Elk NetworkHunting IS Conservation – Helping Mother Nature

Conservation | May 5, 2018

In 2011, the Blair Wildfire burned nearly 40,000 acres north of Glenns Ferry in south-central Idaho, wiping out abundant amounts of bitterbrush and sagebrush and leaving some 5,000 mule deer without their winter habitat.

In 2017, the Rocky Mountain Elk Foundation joined several other organizations in providing funds to restore in a much timelier manner what Mother Nature could not.

The funding led to the purchase of 130,500 Wyoming big sagebrush and 11,670 antelope bitterbrush seedlings planted across nearly 4,000 acres of Bureau of Land Management public lands.

The seedlings will improve age class diversity, enhance wildlife habitat quality and augment the shrubs that came from post-wildfire rehabilitation efforts.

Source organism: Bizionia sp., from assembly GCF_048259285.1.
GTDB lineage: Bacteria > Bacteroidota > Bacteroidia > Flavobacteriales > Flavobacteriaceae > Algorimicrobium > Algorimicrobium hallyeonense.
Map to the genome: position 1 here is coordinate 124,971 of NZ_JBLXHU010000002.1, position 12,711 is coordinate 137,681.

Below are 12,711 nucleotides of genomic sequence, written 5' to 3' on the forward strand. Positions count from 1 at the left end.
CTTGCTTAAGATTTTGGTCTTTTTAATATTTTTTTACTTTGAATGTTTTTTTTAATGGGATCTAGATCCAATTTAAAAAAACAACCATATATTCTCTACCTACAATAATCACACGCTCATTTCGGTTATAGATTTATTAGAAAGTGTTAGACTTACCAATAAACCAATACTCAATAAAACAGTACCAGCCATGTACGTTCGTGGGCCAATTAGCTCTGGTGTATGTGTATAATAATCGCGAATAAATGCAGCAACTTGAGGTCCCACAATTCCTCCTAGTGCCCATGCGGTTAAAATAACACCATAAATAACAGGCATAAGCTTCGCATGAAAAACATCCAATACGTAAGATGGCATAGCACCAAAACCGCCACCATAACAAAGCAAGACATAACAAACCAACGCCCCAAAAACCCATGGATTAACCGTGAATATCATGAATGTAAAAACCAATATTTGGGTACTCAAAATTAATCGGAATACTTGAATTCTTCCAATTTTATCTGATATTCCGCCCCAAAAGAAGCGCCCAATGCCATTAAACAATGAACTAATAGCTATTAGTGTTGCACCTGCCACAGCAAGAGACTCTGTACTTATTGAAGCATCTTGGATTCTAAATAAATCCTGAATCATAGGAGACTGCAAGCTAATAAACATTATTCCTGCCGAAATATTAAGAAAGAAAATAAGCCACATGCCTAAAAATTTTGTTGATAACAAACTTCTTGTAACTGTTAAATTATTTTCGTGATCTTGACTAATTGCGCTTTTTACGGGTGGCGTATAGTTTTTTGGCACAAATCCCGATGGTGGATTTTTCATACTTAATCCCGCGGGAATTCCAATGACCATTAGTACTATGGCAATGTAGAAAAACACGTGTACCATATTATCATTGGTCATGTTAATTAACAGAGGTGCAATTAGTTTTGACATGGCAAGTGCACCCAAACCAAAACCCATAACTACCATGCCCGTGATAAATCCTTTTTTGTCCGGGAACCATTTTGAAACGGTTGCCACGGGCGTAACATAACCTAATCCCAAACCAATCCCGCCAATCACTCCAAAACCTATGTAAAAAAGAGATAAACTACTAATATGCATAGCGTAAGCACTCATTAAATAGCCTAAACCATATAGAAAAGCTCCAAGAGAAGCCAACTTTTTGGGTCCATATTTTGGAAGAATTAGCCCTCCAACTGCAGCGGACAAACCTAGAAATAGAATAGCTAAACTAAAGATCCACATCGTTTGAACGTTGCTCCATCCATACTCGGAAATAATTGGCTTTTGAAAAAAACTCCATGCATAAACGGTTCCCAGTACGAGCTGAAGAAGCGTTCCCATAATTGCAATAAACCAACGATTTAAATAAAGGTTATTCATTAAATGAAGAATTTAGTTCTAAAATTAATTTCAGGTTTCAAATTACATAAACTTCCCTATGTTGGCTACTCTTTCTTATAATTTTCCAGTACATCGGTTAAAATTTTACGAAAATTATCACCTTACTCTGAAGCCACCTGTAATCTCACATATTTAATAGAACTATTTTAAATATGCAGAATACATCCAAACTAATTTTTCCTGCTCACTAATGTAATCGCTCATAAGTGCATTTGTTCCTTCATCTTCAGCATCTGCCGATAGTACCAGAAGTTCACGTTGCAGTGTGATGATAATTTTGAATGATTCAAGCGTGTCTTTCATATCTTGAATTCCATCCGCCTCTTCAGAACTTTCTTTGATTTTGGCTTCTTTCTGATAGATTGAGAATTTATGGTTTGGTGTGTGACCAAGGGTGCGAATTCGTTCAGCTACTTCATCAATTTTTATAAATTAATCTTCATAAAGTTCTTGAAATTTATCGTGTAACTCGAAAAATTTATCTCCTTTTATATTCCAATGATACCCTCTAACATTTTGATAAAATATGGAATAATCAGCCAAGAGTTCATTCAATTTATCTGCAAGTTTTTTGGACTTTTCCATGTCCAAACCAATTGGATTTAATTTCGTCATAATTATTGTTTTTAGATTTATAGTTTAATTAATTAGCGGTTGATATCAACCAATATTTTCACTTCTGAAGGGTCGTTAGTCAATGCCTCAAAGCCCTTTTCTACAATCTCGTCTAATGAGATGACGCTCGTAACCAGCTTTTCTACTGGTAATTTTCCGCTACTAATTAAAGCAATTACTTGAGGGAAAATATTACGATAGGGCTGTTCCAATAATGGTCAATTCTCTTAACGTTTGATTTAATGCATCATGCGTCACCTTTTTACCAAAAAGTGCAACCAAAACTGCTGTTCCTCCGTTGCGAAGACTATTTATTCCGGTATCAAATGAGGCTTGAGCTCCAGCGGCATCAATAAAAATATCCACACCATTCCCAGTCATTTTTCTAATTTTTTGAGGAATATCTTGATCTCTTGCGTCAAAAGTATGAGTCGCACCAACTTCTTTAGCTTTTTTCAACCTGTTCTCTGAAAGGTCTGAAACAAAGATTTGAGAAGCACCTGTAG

Additionally, several other organizations carried out planting projects on nearby State Lands and BLM parcels.

This brings the total acres planted in October 2017 to nearly 6,000 and total plants sowed to 245,000 for a truly landscape approach across land ownership boundaries.

The area is also used by elk as winter habitat.

More than 95 percent of RMEF’s 227,000 members are hunters.

Funded and supported by hunters, projects like this one highlight how Hunting Is Conservation.